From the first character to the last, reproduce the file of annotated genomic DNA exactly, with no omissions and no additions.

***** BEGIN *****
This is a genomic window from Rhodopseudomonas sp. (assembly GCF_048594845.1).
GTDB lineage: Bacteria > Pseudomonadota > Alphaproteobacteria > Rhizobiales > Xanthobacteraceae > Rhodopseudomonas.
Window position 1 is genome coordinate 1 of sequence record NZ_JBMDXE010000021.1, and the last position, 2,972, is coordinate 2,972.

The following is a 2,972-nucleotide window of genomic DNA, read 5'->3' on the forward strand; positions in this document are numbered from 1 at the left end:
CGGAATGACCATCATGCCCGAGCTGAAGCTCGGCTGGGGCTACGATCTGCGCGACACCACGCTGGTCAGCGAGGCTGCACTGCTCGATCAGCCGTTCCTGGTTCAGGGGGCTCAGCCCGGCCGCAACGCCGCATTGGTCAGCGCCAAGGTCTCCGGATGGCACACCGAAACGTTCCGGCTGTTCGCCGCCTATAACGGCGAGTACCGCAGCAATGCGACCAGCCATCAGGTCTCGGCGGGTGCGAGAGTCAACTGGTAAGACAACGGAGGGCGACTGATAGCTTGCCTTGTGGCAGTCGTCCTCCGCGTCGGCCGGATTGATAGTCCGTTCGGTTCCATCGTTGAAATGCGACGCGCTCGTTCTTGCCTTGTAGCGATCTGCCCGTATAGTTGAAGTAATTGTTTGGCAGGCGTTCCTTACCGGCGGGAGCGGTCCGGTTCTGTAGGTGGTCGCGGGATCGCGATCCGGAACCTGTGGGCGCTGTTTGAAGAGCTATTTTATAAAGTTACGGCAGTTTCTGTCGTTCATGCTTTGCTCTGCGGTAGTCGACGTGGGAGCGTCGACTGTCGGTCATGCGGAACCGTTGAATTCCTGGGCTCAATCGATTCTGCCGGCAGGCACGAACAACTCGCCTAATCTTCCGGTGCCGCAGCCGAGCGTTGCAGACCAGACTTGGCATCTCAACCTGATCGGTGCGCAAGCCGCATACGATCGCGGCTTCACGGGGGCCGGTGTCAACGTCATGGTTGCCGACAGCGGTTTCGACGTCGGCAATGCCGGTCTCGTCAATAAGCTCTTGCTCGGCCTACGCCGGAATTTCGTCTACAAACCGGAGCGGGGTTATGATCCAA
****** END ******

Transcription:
This is a genomic window from Rhodopseudomonas sp. (assembly GCF_048594845.1).
GTDB lineage: Bacteria > Pseudomonadota > Alphaproteobacteria > Rhizobiales > Xanthobacteraceae > Rhodopseudomonas.
Window position 1 is genome coordinate 1 of sequence record NZ_JBMDXE010000021.1, and the last position, 2,972, is coordinate 2,972.

The following is a 2,972-nucleotide window of genomic DNA, read 5'->3' on the forward strand; positions in this document are numbered from 1 at the left end:
CGGAATGACCATCATGCCCGAGCTGAAGCTCGGCTGGGGCTACGATCTGCGCGACACCACGCTGGTCAGCGAGGCTGCACTGCTCGATCAGCCGTTCCTGGTTCAGGGGGCTCAGCCCGGCCGCAACGCCGCATTGGTCAGCGCCAAGGTCTCCGGATGGCACACCGAAACGTTCCGGCTGTTCGCCGCCTATAACGGCGAGTACCGCAGCAATGCGACCAGCCATCAGGTCTCGGCGGGTGCGAGAGTCAACTGGTAAGACAACGGAGGGCGACTGATAGCTTGCCTTGTGGCAGTCGTCCTCCGCGTCGGCCGGATTGATAGTCCGTTCGGTTCCATCGTTGAAATGCGACGCGCTCGTTCTTGCCTTGTAGCGATCTGCCCGTATAGTTGAAGTAATTGTTTGGCAGGCGTTCCTTACCGGCGGGAGCGGTCCGGTTCTGTAGGTGGTCGCGGGATCGCGATCCGGAACCTGTGGGCGCTGTTTGAAGAGCTATTTTATAAAGTTACGGCAGTTTCTGTCGTTCATGCTTTGCTCTGCGGTAGTCGACGTGGGAGCGTCGACTGTCGGTCATGCGGAACCGTTGAATTCCTGGGCTCAATCGATTCTGCCGGCAGGCACGAACAACTCGCCTAATCTTCCGGTGCCGCAGCCGAGCGTTGCAGACCAGACTTGGCATCTCAACCTGATCGGTGCGCAAGCCGCATACGATCGCGGCTTCACGGGGGCCGGTGTCAACGTCATGGTTGCCGACAGCGGTTTCGACGTCGGCAATGCCGGTCTCGTCAATAAGCTCTTGCTCGGCCTACGCCGGAATTTCGTCTACAAACCGGAGCGGGGTTATGATCCAA